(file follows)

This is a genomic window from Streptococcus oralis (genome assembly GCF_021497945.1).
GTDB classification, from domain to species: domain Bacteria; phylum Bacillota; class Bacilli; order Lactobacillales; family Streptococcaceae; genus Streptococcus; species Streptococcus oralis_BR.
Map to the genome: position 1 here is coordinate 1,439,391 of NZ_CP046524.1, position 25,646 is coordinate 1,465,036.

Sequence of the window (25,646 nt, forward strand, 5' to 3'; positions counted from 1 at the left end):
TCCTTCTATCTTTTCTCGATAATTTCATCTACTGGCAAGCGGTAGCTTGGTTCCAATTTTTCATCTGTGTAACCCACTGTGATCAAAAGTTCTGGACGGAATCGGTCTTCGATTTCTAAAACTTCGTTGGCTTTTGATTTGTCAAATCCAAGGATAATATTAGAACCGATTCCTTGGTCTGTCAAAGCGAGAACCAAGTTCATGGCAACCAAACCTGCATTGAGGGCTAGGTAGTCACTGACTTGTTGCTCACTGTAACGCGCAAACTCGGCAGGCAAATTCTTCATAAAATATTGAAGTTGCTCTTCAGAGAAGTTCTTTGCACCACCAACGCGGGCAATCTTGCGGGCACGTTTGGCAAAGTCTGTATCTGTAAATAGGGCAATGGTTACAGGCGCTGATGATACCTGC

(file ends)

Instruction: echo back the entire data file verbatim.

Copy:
This is a genomic window from Streptococcus oralis (genome assembly GCF_021497945.1).
GTDB classification, from domain to species: domain Bacteria; phylum Bacillota; class Bacilli; order Lactobacillales; family Streptococcaceae; genus Streptococcus; species Streptococcus oralis_BR.
Map to the genome: position 1 here is coordinate 1,439,391 of NZ_CP046524.1, position 25,646 is coordinate 1,465,036.

Sequence of the window (25,646 nt, forward strand, 5' to 3'; positions counted from 1 at the left end):
TCCTTCTATCTTTTCTCGATAATTTCATCTACTGGCAAGCGGTAGCTTGGTTCCAATTTTTCATCTGTGTAACCCACTGTGATCAAAAGTTCTGGACGGAATCGGTCTTCGATTTCTAAAACTTCGTTGGCTTTTGATTTGTCAAATCCAAGGATAATATTAGAACCGATTCCTTGGTCTGTCAAAGCGAGAACCAAGTTCATGGCAACCAAACCTGCATTGAGGGCTAGGTAGTCACTGACTTGTTGCTCACTGTAACGCGCAAACTCGGCAGGCAAATTCTTCATAAAATATTGAAGTTGCTCTTCAGAGAAGTTCTTTGCACCACCAACGCGGGCAATCTTGCGGGCACGTTTGGCAAAGTCTGTATCTGTAAATAGGGCAATGGTTACAGGCGCTGATGATACCTGC